Last edited by kingsmurf; 05-03-2008 at 02:38 AM. Reason: 'cause apparently I can't type and spell concurently
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Old 05-03-2008, 07:26 AM   #10
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Quote:
Originally Posted by 480sparky View Post
In all reality, bulbs do not emit light. They suck up dark. That's why I dark suckers.

http://www.msu.edu/user/dynicrai/physics/dark.htm
Wow, that is some deep bs in that little essay.
Quote:
Finally, we must prove that dark is faster than light. If you were to stand
in an illuminated room in front of a closed, dark closet, then slowly open
the closet door, you would see the light slowly enter the closet, but since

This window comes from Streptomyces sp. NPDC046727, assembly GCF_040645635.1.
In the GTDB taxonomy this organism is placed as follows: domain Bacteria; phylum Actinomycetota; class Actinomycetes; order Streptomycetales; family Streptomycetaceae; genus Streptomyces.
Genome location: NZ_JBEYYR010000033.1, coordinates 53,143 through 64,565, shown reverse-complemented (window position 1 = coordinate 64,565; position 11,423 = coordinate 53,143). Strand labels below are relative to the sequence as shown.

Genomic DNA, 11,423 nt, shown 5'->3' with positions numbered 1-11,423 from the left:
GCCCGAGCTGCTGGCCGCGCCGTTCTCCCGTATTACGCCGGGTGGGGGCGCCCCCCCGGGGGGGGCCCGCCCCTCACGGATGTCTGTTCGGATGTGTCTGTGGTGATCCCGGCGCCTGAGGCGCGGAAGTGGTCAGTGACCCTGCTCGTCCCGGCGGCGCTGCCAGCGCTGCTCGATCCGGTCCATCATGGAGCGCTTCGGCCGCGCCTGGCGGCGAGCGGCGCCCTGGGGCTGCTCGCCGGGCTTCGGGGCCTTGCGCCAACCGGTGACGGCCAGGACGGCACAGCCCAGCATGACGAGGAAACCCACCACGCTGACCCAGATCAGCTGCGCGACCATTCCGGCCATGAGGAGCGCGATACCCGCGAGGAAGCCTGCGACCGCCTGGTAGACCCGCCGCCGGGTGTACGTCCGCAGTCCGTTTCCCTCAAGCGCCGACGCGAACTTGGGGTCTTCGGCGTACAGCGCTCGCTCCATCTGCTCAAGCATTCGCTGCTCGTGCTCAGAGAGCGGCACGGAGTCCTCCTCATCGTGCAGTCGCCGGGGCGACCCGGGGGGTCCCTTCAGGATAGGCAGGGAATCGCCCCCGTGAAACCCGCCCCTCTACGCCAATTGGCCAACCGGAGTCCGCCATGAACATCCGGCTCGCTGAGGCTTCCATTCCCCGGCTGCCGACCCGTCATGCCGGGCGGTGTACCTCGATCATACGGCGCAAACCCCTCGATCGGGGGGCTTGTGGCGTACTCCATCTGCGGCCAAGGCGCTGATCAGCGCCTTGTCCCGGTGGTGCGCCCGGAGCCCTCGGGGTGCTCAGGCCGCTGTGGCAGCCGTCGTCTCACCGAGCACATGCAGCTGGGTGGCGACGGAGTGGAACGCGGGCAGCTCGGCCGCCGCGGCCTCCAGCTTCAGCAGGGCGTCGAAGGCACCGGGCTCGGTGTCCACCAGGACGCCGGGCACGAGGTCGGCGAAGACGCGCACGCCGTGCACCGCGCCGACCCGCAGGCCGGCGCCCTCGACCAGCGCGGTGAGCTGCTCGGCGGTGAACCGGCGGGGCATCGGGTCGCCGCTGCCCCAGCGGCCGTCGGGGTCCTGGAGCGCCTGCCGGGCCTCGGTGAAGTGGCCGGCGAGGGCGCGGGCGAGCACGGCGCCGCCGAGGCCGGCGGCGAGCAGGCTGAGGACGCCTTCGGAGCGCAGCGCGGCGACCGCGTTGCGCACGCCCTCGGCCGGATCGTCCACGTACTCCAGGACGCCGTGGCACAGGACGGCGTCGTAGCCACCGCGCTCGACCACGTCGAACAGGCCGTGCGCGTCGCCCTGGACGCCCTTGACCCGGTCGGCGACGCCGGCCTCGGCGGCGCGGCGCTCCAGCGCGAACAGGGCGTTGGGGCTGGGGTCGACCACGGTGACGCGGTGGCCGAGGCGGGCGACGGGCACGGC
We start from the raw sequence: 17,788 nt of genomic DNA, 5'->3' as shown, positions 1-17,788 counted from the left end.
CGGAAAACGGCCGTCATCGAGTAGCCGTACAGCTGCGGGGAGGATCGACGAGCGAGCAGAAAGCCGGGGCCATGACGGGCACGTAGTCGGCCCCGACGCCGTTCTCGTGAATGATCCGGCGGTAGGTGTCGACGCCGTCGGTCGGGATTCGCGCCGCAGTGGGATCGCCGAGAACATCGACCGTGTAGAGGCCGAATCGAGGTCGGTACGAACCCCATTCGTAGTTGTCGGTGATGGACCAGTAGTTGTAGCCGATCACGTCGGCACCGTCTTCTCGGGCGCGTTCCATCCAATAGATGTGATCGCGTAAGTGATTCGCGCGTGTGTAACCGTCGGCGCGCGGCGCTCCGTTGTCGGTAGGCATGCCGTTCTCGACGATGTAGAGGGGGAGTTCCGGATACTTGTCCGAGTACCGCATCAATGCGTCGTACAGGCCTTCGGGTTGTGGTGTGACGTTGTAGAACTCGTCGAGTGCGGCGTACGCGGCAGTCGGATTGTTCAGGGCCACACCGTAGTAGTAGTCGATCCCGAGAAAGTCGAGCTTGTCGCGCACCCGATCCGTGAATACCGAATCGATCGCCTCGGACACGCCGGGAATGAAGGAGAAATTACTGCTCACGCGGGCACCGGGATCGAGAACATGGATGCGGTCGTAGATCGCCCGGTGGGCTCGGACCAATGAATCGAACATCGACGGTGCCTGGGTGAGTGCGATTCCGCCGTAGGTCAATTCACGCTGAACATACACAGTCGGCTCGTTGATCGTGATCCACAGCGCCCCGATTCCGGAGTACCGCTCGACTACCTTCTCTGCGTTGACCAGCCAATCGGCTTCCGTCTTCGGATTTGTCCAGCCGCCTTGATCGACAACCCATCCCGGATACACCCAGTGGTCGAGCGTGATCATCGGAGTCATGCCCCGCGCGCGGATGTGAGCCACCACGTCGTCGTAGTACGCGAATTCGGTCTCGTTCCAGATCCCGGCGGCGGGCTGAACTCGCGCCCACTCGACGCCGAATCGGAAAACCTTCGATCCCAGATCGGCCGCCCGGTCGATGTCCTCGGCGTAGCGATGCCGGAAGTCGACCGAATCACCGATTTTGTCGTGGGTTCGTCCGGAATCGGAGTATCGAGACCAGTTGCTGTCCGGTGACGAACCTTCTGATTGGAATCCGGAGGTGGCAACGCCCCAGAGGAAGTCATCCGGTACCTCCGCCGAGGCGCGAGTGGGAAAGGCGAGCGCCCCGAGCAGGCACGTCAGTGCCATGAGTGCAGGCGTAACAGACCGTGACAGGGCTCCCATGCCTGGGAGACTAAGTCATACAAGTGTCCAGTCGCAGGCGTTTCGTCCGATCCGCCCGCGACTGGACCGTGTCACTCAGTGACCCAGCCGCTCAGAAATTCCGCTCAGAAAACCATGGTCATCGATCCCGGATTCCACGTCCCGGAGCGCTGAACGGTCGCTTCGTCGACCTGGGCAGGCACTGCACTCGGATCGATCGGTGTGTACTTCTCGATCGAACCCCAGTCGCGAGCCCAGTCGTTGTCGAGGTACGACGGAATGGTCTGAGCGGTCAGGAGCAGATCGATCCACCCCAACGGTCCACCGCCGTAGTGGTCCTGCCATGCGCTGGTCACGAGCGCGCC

the dark is so fast, you would not be able to see the dark leave the
closet.
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Old 05-04-2008, 12:49 PM   #11
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[quote=480sparky;25611]href="http://www.msu.edu/user/dynicrai/physics/dark.htm" /> That's the funniest thing I have read in a while.
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Old 05-04-2008, 01:36 PM   #12
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That's the funniest thing I have read in a while.
Try using the term on customers.

"Have you tried installing new dark suckers? No? Well, we can help you with that. We're an authorized dealer in dark suckers....."